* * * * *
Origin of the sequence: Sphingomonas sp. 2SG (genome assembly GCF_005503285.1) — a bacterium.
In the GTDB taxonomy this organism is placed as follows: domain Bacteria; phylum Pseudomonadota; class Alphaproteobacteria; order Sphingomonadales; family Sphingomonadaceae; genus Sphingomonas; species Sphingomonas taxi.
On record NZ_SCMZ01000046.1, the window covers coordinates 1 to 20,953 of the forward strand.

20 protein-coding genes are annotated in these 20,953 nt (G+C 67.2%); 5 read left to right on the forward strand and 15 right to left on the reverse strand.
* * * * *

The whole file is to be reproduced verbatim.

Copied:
Origin of the sequence: Sphingomonas sp. 2SG (genome assembly GCF_005503285.1) — a bacterium.
In the GTDB taxonomy this organism is placed as follows: domain Bacteria; phylum Pseudomonadota; class Alphaproteobacteria; order Sphingomonadales; family Sphingomonadaceae; genus Sphingomonas; species Sphingomonas taxi.
On record NZ_SCMZ01000046.1, the window covers coordinates 1 to 20,953 of the forward strand.

20 protein-coding genes are annotated in these 20,953 nt (G+C 67.2%); 5 read left to right on the forward strand and 15 right to left on the reverse strand.